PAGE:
Fr. Jean Bernard's first-hand witness and submission of the torture and hatred poured out upon Catholic clergy in the Dachau concentration camp is, as other reviewers have said, "dramatic, brutally honest, gripping, riveting, absorbing, compelling, deeply moving, important, luminous, unforgettable, powerful, inspiring, simple, forceful and vivid." Yes! It is all that.

The depth of human cruelty, the height of human sanctity, the worst disregard for the human body and soul and the vast limits to w
Jan 31, 2010 Matthew rated it really liked it
From the first page I was captivated by the simplicity of the writing and the horror of the story. The book recounts the time that Fr. Bernard spent in the concentration camp of Dachau.

It is a beautiful account of humanity, humility and the best and worst of what we can do to each other. The horrors portrayed in this book had a deep impact on me. I always knew that life in a concentration camp was horrible but to actually read a first person account of the day-to-day life with all its moments w
Feb 23, 2011 Sarah rated it really liked it
Moving and powerful. I read Night many years ago in college, and remembered how graphic and disturbing it was. Priestblock 2587 was written from a different perspective- that of a priest who has been condemned to Dachau for opposing the Nazis. I didn't know that there was a whole section of Dachau set aside for priests and other clergy- in fact, one out of ten prisoners in Dachau was a priest or other clergyman. The story of Christians in the concentration camps is rarely told. Priestblock 2587 ...more
Oct 18, 2011 Holly rated it liked it
Shelves: biography
This was a strange recollection I haven't come across before, almost as if the author wasn't terribly keen on revisiting the memories for the sake of a book. It was strangely (but not surprisingly) detatched. Very raw and simple experience of pure survival, and nothing else. Most interesting is it is probably a very accurate depiction of his mind set during this time. Father Bernard makes a statement about one of his friends being at the bottom of a pile of corpses and the ...more
James Hecker
Dec 04, 2016 James Hecker rated it really liked it
A memoir of a Catholic priest from Luxembourg arrested and sent to the German concentration camp, Dachau in 1941.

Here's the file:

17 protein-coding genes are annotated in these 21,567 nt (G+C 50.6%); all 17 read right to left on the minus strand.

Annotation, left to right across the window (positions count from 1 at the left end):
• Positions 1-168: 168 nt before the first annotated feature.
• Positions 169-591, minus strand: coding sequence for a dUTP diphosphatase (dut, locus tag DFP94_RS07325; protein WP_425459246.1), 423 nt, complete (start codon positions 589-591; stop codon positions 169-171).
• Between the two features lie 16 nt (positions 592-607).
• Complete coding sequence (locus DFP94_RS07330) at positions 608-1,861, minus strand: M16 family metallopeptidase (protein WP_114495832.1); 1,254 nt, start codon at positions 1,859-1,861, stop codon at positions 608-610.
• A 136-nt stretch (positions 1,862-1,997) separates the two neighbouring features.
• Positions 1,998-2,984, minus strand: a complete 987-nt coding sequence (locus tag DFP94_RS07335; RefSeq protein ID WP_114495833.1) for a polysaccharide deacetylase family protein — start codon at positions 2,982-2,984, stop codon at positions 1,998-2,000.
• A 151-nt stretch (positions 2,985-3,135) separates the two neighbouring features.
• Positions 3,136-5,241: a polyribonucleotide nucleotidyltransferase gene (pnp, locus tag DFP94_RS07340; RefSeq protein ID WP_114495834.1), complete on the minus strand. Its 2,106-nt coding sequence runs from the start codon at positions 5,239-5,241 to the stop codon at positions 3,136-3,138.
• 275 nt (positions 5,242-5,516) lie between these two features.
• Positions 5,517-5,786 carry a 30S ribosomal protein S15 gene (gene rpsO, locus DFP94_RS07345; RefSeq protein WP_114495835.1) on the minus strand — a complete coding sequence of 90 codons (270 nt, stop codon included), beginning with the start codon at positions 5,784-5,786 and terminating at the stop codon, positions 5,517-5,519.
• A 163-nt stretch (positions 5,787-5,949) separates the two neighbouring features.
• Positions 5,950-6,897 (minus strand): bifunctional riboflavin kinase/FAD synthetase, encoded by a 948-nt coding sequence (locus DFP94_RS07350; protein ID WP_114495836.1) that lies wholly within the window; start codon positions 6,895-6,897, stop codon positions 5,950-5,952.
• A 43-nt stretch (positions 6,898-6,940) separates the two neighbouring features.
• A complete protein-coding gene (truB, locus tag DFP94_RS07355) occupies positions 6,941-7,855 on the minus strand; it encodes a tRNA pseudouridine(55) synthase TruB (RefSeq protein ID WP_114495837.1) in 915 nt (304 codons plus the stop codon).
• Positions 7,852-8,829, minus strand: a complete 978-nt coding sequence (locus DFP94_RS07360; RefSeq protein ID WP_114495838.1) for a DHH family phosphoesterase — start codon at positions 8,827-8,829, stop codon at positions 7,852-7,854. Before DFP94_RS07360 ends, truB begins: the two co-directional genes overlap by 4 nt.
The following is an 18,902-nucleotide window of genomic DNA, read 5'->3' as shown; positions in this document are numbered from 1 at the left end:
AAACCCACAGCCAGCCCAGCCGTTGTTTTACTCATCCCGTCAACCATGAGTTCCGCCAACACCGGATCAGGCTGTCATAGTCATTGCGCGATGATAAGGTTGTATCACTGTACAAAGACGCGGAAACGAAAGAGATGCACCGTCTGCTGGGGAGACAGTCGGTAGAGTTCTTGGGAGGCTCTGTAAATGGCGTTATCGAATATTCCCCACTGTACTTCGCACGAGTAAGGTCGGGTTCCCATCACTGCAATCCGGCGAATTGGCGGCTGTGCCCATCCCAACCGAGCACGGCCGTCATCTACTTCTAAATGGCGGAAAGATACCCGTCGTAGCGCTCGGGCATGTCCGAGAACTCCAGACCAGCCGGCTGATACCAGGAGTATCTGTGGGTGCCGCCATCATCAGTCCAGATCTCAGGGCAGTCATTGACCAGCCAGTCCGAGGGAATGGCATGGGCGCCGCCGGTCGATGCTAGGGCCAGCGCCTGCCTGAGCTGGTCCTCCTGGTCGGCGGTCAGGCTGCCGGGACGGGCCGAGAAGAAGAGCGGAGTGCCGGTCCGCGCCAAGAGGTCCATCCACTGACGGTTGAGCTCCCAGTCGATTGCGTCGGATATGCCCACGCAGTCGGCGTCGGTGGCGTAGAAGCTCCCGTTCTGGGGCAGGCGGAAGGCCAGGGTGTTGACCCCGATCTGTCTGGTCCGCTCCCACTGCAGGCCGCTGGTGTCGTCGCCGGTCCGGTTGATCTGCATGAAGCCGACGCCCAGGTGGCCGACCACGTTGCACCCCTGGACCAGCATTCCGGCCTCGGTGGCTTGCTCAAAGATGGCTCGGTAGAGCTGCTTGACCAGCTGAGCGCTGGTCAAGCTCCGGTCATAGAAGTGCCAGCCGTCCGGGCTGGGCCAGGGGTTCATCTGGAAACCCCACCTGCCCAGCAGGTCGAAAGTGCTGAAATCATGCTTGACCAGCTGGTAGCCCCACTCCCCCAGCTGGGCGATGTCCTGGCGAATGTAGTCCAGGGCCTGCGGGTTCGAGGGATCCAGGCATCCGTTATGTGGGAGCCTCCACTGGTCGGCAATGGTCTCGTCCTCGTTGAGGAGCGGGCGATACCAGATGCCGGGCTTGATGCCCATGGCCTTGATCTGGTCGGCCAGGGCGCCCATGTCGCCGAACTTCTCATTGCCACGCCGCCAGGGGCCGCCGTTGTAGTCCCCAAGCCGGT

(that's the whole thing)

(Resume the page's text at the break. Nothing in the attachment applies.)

Written in the style of diary entries, it is a compelling account of the horror, brutalization, and inhumane treatment at the hands of the SS and the prisoners in charge of the operation of the camp.

Yet even among the brutality and mistreatment there are examples of Grace and the sustaining power of hope. The book is no "happily ever after tale" though. Many of the priests the author
Oct 21, 2008 Catherine rated it liked it
This book is good. Midway I was thinking to myself - "This is quite repetitive" but then I thought, that's understandable really if you're in a concentration camp. There is nothing else but to focus on food and survival. And this is captured extremely well. What I did miss was more interiority (his faith, struggle, dialogue with Christ, etc.). I understand that this is not an aesthetical book but somehow I think it could be very enriching for the reader. I admire the book, "Man's Searching for ...more
Oct 30, 2014 Relstuart rated it liked it
We usually think of the holocaust as being focused on the Jews (and it was) but, there are other people that were also targeted for elimination. One group was religious leaders who did not toe the line and support National Socialism. This is the story of a Catholic priest, who was never told why he was arrested, who was sent to Dachau. He talks about the camp life and how people were killed and tortured in the camp and the incredible cruelty of the guards. It's a wonder he survived. A sad tale ...more
John Silva
A fast-moving story of the horrors of concentration camp life, especially how it affected priests, who were scorned by the camp guards and 'authorities'. It is hard to believe that anyone could have survived the mistreatment (to put it nicely) that these men went through.

My main 'take away' is that during all of the camp atrocities the priests (and others) held on to the Mass and the Eucharist, which they infrequently had a chance to celebrate and share, as a gift more precious than gold and eve
Jul 27, 2010 Madelyn rated it it was amazing
I've read many books on the Holocaust and visited Concentration Camps in Germany and Poland. Being Catholic and having visited Dauchau, I found this book especially interesting. Father Bernard effectively and honestly conveys his unique experience as a non-Jew during the Holocaust. While the book was full of sad, tragic, and almost unbelieavable stories and experiences, I was overjoyed to read that he fully recovered and lived to be 87 years old in the biographical note at the end of the book.
Aug 22, 2014 John rated it liked it
Shelves: spiritual
A fast-moving story of the horrors of concentration camp life, especially how it affected priests, who were scorned by the camp guards and 'authorities'. It is hard to believe that anyone could have survived the mistreatment (to put it nicely) that these men went through.

My main 'take away' is that during all of the camp atrocities the priests (and others) held on to the Mass and the Eucharist, which they infrequently had a chance to celebrate and share, as a gift more precious than gold and eve
Aug 10, 2009 Ryan rated it it was amazing
Shelves: favorites